2017 Toyota Prius Prime: Beyond the Looks…

Strong points
  • Bold looks
  • Quiet interior
  • Advanced technology
  • Fantastic fuel economy
  • Two spacious rear seats
Weak points
  • Bold looks
  • 11.6-inch centre display requires some getting used to
  • Electric range (35 km) still fails to impress
  • Miserable factory-installed tires
Full report

Last week, a number of Canadian journalists were invited to attend the media launch of the new 2017 Toyota Prius Prime, a plug-in version of the next-generation Prius that offers an electric range of up to 35 kilometres.

As we found out, the Prime is much more than a juiced-up Prius, and also a lot more than the original Prius Plug-in that surfaced in 2012 and disappeared last year without anyone noticing.

First of all, the new Prime looks distinctive enough when parked next to a regular Prius. By the way, both models are quite polarizing in terms of exterior styling. No one can say Toyota designers drank the same old bland coffee, if you know what I mean.

The Prime’s tail is quite different with that inward curve on the rear window and hatch. This fancy design cue aims to improve aerodynamics, although one has to wonder how expensive the replacement bill will be in the event of a rear-end collision. Oh, and did I mention the hatch frame is made of carbon fibre to reduce its weight? Come to think of it, said replacement might cost you an arm and a leg. Maybe a lung, too!

Photo: Alain Morin

It’s all in the battery!

From a technical standpoint, the Toyota Prius Prime stands out from the meagerly ionized Prius with a much larger-capacity battery: 8.8 kWh vs. 1.0 kWh. A full charge takes five and a half hours using a 120-volt power source or just two hours via a 240-volt outlet. The car’s regenerative braking system also replenishes the battery. Ditto for the 1.8-litre four-cylinder engine whose output has yet to be specified, but should be close to the regular Prius’ 95 horsepower since it’s the same exact unit.

Instead of a single EV mode, the new Prius Prime offers several. EV Auto is similar to the old Prius Plug-in, allowing the car to run on full battery power or with the help of the gasoline engine, as determined by a computer, but with a bias toward electric. EV mode will exclusively rely on the electric motor even if you hammer the throttle. Of course, the battery needs to be sufficiently charged, a message on the dashboard will alert you.

Charge mode, meanwhile, forces the engine to restore the battery at a quicker pace, requiring the driver to hold and press the HV/EV button for about three seconds. This is not a typical generator a la Chevrolet Volt, after all. According to Toyota, the Prius Prime has an estimated efficiency equivalent to just 1.96 Le/100km, which is 22% better than the late Prius Plug-in. Total range, by the way, hovers around 965 kilometres.

Toyota’s calculation

The Toyota Prius Prime can reach speeds of 135 km/h purely on battery power. As mentioned earlier, Toyota claims a range of 35 kilometres, which seems like a gross miscalculation. Either that, or the company wanted to be conservative, because we easily travelled 49.6 kilometres in EV mode. Had my driving partner and I known the road better and exploited the various modes more effectively, we likely could have covered 56 kilometres before depleting the battery. Of course, to prevent that from happening, the gasoline engine steps in at some point, and it does so quite seamlessly. At the end of the day, our fuel consumption average was a fantastic 4.7 L/100km.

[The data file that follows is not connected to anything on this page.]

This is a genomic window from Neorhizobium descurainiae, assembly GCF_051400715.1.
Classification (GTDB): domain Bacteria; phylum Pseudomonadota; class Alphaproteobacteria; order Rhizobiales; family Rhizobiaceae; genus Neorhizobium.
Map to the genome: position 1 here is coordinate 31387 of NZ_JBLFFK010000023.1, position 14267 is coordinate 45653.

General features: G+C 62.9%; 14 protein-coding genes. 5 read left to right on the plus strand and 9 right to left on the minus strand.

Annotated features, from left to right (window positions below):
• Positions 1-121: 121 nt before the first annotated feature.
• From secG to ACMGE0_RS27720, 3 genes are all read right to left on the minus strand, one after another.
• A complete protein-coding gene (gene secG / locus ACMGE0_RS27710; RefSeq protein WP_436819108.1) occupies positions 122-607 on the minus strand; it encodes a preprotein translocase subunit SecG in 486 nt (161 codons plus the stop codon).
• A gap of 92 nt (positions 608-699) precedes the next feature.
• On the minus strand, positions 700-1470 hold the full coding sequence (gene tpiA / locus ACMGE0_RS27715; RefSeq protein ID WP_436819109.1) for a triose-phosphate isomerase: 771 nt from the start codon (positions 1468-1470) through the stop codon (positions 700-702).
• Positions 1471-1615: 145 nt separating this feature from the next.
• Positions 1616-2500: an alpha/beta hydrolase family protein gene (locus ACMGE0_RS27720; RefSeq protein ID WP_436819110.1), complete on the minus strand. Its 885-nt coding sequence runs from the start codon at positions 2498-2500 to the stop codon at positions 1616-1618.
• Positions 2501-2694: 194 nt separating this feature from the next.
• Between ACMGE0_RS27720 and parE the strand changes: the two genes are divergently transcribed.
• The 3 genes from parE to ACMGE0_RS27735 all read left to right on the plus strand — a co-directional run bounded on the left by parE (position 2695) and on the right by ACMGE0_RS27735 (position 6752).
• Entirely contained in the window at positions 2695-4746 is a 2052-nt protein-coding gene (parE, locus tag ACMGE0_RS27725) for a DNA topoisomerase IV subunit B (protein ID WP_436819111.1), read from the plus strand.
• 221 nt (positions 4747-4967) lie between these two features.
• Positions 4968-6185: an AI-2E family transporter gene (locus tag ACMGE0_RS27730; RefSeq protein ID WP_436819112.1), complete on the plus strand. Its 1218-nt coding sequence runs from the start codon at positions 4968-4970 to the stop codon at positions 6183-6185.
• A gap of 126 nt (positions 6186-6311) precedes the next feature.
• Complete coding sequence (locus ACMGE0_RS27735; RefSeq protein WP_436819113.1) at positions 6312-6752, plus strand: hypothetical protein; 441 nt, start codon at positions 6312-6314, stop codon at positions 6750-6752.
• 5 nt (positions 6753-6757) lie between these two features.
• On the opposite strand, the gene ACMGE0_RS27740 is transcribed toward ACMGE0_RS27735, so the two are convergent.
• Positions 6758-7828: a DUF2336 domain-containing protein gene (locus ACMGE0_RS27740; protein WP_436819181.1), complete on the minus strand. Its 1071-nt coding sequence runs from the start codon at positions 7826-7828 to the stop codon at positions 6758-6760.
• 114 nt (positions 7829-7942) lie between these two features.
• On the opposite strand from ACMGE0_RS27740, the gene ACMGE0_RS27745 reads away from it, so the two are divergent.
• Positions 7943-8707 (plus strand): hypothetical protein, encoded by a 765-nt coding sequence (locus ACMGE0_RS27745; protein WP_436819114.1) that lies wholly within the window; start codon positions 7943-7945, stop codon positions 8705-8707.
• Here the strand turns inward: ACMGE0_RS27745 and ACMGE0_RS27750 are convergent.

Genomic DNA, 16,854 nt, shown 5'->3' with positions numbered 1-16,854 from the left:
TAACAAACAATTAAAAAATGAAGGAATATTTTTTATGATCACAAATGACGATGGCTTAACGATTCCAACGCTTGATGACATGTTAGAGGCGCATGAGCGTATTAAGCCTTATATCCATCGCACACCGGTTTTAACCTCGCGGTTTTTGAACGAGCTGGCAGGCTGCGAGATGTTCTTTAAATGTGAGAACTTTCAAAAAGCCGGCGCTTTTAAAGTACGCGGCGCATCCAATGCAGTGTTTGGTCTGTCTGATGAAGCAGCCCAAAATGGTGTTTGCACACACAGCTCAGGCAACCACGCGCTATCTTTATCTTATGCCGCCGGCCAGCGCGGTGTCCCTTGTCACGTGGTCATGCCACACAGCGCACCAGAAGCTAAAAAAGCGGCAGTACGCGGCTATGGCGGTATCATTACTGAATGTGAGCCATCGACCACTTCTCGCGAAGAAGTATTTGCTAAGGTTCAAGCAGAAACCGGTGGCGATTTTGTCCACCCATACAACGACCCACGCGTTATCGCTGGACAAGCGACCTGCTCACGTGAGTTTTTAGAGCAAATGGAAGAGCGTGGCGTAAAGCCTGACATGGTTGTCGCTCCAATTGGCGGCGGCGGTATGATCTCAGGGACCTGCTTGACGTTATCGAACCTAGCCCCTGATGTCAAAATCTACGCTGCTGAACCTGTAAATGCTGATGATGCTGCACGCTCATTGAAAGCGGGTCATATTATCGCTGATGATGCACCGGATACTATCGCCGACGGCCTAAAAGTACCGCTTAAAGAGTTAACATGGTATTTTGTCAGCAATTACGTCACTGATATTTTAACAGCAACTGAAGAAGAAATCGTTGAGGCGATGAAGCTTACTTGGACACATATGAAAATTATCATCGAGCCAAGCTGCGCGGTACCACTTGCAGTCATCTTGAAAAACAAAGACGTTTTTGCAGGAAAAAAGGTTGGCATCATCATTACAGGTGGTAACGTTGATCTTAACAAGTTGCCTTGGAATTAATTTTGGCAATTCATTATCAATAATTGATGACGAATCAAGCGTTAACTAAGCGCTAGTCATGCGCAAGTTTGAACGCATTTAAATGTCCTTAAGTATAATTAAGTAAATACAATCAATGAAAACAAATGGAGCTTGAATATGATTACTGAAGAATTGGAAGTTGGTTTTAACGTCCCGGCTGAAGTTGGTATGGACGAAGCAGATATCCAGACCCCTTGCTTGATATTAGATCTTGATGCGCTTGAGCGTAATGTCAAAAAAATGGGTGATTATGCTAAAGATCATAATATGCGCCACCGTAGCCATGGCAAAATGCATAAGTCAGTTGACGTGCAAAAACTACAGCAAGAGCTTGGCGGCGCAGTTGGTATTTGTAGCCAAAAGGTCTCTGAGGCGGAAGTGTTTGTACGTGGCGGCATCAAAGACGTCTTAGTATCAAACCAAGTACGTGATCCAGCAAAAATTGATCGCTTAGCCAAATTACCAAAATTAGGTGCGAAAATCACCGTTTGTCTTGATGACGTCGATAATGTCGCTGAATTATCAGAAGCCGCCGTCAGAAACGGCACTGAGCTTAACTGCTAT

While we could not validate acceleration times, sprinting from 0-100 km/h in less than 10 seconds appears to be feasible, whether in electric or hybrid mode. CVTs are known for making the engine scream excessively, but that’s not the case with the Prius Prime, which is a real blessing.

Once you sit behind the wheel, you have to get used to the pedals, which are slightly offset to the right (don’t worry, it doesn’t take much time), and also the horizontally split rear window that somewhat affects visibility (fortunately, the concave glass doesn’t). Elsewhere, the Prime’s cargo area loses about 20% room compared to the regular Prius due to the significantly larger battery that takes away 100 millimetres (four inches) in load height. Said battery also encroaches on the passenger quarters, meaning there’s only room for four instead of five.

Photo: Alain Morin

Prime’s limitations

Out on the road, the 2017 Toyota Prius Prime is a surprisingly pleasant driver, that is, if you accept the limitations of a hybrid car. Performance is not too shabby, while steering is precise with good feedback and a nice grip on the small wheel.

The Prime’s main weakness is the rubber underneath. Both the Bridgestone Ecopia and Toyo NanoEnergy tires on the tested models (195/65R15 in size) were clearly designed to offer the least possible rolling resistance. Sadly, that means you get far less traction than desired.

As it currently stands, the 2017 Toyota Prius Prime is more of an alternative to the larger Hyundai Sonata PHEV than the similarly sized Chevy Volt. It will arrive at dealerships next spring, with pricing to be announced a few weeks before that. If you like your green car to turn heads and make a fashion statement, the Toyota Prius Prime is definitely right for you. On the other hand, if you look for impressive EV range, go with a Tesla or the upcoming Chevy Bolt instead.

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